How to Build a Laundry Chute How to Build a Laundry Chute
If you are tired of lugging heavy loads of laundry up and down from your basement, installing a laundry chute can take care of the problem.
Step 1 - Placement
The first thing you need to decide is where you want to install your laundry chute. While most people place them in the bathroom or a bedroom, the choice is yours. Once you have chosen where you want to place the cabinet, check to make sure that you won’t be cutting through any floor or ceiling joists.
Before you start cutting, you need to make sure that the spot on your main floor matches up with where you want the laundry to go in the basement. Just because you think your bathroom is directly over your laundry room doesn’t mean that it actually is. Measure out from the wall to where you want to place the top of the laundry chute. Using that measurement, go to the basement and, starting at the same wall, see where your laundry will end up. Make any needed adjustments. Double check your measurements to avoid mistakes.
Step 2 - Hole Size
Once you are satisfied with your spot, use a circular saw to cut the hole. You can make the hole circular, square or rectangular. It will need to be big enough that you can get your laundry through it, but small enough that the cabinetry will cover it up, at least 12-inches at the narrowest point. Cut a hole the same size in the bottom of the cabinet.
Step 3 - Secure cabinet
Next, you want to secure the cabinet over the laundry chute hole, using nails or screws. You can also line the cabinet with aluminum flashing to make cleaning easier. If you have small children in the home, you will want to add a childproof lock to the cabinet in order to prefect a child from climbing in and falling.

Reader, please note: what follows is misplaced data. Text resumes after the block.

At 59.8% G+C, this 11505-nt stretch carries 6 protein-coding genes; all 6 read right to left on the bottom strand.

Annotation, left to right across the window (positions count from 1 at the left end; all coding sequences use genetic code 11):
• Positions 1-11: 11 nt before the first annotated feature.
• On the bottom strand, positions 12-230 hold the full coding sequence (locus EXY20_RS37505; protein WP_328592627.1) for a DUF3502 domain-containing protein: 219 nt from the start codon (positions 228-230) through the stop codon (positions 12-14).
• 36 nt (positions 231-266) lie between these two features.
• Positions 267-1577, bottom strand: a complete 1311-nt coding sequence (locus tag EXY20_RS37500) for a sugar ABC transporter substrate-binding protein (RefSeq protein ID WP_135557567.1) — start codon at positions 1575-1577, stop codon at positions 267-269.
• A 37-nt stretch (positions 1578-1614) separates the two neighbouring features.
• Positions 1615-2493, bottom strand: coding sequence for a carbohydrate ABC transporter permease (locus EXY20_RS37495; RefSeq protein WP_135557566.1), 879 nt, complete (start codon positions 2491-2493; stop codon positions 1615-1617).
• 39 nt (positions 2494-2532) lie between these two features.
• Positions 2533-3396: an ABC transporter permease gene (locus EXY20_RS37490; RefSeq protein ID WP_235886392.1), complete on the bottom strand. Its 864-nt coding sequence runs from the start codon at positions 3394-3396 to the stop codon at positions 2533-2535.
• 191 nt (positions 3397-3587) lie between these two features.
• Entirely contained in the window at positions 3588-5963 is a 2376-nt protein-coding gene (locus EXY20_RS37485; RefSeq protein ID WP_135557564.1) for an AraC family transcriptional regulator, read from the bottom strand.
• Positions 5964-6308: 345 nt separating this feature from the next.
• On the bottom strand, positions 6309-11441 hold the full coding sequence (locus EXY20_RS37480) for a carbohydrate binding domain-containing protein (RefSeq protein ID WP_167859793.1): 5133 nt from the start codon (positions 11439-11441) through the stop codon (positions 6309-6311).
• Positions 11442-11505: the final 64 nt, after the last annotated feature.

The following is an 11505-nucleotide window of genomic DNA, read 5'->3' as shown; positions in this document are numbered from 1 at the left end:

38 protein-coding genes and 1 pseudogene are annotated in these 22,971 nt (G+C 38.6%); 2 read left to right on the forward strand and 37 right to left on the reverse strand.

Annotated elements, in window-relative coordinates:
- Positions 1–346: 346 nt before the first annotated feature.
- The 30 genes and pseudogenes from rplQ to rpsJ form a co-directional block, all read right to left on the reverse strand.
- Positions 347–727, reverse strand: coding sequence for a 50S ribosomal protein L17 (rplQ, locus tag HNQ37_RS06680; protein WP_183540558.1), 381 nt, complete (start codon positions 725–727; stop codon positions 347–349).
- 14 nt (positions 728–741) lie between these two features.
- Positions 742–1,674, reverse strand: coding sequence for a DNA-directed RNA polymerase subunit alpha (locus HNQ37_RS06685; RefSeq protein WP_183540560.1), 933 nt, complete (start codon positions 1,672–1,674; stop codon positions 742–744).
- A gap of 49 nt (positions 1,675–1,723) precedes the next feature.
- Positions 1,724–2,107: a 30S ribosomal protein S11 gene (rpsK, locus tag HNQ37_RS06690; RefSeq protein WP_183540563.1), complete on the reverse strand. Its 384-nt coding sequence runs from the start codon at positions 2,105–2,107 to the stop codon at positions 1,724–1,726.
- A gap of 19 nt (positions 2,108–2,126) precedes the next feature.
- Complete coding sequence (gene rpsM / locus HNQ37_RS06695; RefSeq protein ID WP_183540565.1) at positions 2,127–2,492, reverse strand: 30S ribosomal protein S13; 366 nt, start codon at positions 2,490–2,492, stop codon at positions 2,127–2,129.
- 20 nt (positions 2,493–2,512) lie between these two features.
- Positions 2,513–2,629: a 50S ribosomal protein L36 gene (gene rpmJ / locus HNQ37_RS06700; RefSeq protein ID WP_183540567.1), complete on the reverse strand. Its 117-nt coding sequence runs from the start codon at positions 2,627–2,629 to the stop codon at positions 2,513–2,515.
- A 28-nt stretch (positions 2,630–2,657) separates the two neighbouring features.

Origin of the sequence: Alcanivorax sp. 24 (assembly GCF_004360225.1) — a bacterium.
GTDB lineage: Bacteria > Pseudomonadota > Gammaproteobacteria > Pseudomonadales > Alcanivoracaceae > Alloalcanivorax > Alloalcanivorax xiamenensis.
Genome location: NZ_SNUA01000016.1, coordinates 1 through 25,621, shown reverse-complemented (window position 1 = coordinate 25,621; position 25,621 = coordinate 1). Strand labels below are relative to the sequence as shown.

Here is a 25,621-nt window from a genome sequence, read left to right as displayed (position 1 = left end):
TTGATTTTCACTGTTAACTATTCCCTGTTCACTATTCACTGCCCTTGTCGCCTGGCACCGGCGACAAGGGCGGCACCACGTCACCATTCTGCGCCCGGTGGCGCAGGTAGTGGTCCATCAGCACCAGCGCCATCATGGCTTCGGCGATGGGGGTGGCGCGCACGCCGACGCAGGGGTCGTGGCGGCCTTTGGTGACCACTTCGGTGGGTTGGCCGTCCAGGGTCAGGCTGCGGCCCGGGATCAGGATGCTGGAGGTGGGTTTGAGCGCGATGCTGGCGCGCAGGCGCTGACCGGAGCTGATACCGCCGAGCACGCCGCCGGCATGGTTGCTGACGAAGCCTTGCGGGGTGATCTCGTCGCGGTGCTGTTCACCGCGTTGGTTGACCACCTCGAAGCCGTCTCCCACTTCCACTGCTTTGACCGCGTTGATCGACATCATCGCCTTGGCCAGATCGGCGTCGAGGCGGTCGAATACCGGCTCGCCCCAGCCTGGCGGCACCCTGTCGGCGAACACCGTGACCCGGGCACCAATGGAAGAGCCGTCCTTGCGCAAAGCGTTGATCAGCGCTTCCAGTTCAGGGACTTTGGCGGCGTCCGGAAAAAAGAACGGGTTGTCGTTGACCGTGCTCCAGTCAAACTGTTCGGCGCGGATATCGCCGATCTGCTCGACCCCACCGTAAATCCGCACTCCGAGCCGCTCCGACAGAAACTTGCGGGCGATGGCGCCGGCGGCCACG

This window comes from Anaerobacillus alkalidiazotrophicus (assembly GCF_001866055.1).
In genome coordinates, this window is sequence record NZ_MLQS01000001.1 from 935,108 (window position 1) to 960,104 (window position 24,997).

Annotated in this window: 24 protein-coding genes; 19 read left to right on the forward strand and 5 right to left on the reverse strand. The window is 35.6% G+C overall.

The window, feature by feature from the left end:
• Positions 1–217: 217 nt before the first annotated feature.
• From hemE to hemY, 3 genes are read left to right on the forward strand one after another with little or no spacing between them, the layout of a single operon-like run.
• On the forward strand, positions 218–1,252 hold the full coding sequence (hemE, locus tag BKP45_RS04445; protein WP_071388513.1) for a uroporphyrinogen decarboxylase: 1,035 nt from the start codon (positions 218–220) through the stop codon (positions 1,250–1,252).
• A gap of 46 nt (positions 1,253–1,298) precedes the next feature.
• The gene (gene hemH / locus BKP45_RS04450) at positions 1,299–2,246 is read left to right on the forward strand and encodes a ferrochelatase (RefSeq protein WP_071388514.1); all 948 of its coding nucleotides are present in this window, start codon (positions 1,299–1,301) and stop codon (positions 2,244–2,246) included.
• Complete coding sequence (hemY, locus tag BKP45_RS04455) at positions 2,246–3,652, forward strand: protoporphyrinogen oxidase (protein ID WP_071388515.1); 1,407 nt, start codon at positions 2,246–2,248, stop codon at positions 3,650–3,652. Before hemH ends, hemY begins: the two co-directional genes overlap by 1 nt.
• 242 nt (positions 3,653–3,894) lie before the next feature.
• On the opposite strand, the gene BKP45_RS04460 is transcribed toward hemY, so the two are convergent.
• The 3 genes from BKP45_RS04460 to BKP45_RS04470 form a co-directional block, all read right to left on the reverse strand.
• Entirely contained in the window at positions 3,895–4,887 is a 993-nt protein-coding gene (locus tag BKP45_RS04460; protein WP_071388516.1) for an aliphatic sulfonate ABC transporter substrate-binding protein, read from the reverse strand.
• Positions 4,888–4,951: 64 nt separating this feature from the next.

Step 4 - Another Option
For some people, this is the end of the project and they have a laundry chute. But what if you can’t cut the hole for your laundry chute so it matches up with where you need the laundry to go? You can always use a length of metal duct work to guide the laundry into the correct spot.
If you choose to go this route, you will need to cut the hole to fit the duct work. You will want the duct work to be able to fit snuggly into the hole. Once you have the duct work in the hole, attach to either the cabinetry or the floor. If you want to angle the laundry in a different direction, attach two pieces of duct work so that they form an angle. Metal duct work is also helpful if you are building a multi level laundry chute. Place a laundry hamper at the bottom of the chute to catch all of the laundry that is thrown down.